The Firm

Fullstack Investors

by Dan Povitsky ( 4 min read )
Aug 01, 2023

Teaching is reminding others that they know just as well as you.

At our Team Offsite last week, we convened the Vine Ventures, L.P. team in Israel. We ran workshops together, met with our founders, and reflected on good & bad experiences in the portfolio over the past year. The aim was to learn how to handle situations that inevitably come up in early stage company building; and learn about each other so we can perform better together. Below are just a handful of those workshops covering topics like how to own a POV, share feedback, foster mutuality with founders, and communicate to the team.

Owning Your POV

If you’re a founder, it’s worthwhile to know your investors are sufficiently self-aware to see & correct their mistakes, celebrate collective wins, and better themselves. If you’re seeking more from the relationship you have with your VC and not getting it, it might be because nobody at their firms is reminding them (by teaching, learning, doing) what they already know they should do.


  • If you are involved in a portfolio company, you are accountable for it.

  • Know the milestones that matter to our founders and the success of their business (and on what timeline). Have a view on what needs to happen next. 
    • Hires: Which relationships and/or skill-sets are missing from the team to accomplish the above? 
    • Funding: What will Vine need to see in order to re-invest? How will Series A investors evaluate the company?  
    • Exits: Know who the potential buyers are. Know at what point this becomes a necessary conversation to have. Understand options: acquihires, etc.

  • Be intellectually curious and develop a POV for what works in different categories. 
    • Be a productive investor. Don’t be dominant in the last year and irrelevant in the next. Which categories are you comfortable investing in? Which are you trying to become more suitable for?

  • Build relationships with other investors on the cap table. If you have multiple avenues of information coming to you, then you develop an enhanced understanding.
Fostering Mutuality & Good Habits
  • As much as possible, work towards a relationship where true feelings and facts are exchanged about the team’s outlook and how the business is performing.

  • In the first 180 days of investment, form a cadence (usually monthly or biweekly) for your partnership. Enjoy your time together. 
    • Be a confidant, never a spy. i.e., Information from founders is conveyed to you and Vine alone. Under no circumstances should you share personal details or company-specific conversations outside of Vine.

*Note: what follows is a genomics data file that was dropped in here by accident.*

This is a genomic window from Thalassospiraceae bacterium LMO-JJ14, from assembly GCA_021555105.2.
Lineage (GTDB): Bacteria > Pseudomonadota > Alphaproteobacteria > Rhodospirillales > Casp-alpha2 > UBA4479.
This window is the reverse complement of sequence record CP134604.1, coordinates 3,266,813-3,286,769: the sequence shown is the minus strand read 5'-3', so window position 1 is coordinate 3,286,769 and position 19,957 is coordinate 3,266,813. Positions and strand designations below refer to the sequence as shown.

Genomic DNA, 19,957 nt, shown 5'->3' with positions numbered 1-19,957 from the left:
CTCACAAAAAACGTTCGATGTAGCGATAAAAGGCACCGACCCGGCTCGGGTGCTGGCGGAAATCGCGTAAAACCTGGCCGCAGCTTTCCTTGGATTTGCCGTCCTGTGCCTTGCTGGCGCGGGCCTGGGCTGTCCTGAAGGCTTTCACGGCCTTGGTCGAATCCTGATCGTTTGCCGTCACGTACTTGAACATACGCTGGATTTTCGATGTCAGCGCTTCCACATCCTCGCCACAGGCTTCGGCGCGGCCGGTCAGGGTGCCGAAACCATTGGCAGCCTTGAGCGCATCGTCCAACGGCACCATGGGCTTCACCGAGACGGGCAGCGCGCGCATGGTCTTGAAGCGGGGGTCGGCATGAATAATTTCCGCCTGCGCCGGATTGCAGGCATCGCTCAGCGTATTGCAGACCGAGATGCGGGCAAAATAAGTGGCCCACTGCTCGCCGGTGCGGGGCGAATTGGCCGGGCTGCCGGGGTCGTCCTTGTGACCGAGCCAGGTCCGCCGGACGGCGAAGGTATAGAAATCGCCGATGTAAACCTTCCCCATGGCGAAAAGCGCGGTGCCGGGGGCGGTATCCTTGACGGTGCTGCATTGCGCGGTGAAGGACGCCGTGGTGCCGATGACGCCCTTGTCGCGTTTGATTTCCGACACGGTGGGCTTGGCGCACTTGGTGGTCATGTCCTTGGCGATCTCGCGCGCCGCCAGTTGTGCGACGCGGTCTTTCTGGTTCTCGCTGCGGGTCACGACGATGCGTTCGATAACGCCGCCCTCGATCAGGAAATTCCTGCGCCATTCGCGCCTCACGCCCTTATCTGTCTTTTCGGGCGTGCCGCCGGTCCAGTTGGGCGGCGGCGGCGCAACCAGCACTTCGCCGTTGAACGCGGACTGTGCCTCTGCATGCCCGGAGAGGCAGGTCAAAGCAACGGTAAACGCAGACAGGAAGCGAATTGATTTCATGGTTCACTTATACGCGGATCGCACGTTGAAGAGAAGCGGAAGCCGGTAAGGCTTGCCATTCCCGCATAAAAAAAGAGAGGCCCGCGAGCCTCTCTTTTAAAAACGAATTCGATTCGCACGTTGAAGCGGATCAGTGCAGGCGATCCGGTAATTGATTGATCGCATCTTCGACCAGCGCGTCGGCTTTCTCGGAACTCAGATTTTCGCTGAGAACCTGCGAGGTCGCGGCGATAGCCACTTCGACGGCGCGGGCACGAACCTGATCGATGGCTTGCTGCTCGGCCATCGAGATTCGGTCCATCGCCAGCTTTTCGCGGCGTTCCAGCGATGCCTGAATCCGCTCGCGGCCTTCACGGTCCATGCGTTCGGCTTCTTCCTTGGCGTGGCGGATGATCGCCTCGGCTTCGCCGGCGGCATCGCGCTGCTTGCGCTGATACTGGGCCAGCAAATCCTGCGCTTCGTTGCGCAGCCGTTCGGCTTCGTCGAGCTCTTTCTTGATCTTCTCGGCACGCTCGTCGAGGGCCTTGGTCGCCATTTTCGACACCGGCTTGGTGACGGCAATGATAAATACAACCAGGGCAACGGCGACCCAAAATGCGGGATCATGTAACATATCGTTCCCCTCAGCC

• Do not seek to ask all of the questions, own speaking time, or instruct founders. Listen. Test assumptions you do not agree with. Best way is to ask, “Why?”
Sharing Feedback
  • Observe and ask how founders are feeling. 
    • Acknowledge when things are hard. Celebrate the victories together.

  • Give feedback early & honestly. 
    • Allow for time to learn.Throwing time at goals is one way to make up for inherent lack of experience. 
    • People appreciate honesty and candor with concrete examples and action.
    • Recognize if you are a conflict avoider, or are uncomfortable saying what needs to be said (either softening too much or not giving feedback at all). 
      • Use a helpful sentence: “I’m rooting for you, but based on what I’ve seen… This is what needed to happen, but didn’t. Here’s what could produce that outcome…”  
    • Realize that feedback is a gift. Most people don’t want to be sucker-punched. 
    • Identify repeating patterns in behavior that may not be fitting well into a larger situation. Address these as a necessary bridge to learning how to do things right. 
      • If an action or a statement strikes you as a red flag, speak up.

  • Keep the team energized, especially when everyone is exhausted! 
    • The tougher the situation, the more important it is to set a calm example. 
    • Do not let long hours or other issues drive your behavior around a team doing their utmost.

  • If you’re trying to enact change and not delivering, ask yourself ‘Why.’ 
    • Is this person an open system or a closed system?

  • This is empowering, but scary. You do your best and live with the consequences. 
Communicating at Team Vine
  • Communicate in realities.
    • It is encouraged to present facts/observations as well as gut feelings and instinct reactions. We want to know how you feel about a decision.
  • Don’t be afraid to share; and share in a timely manner. 
    • When you are engaged, you grasp your own reality so clearly that it is tempting to assume everyone sees it in the same light. Do not assume. Time spent sharing the situation with the team is rarely wasted.

  • Have a strong bias for action.
    • If you haven’t had time to share (i.e., on the daily sync), follow-up. It is encouraged to call Eric and Dan directly; to call each other directly. 
    • Reply to messages in a timely manner: “Confirmed and I’m looking into this.”

  • Honesty is all we have.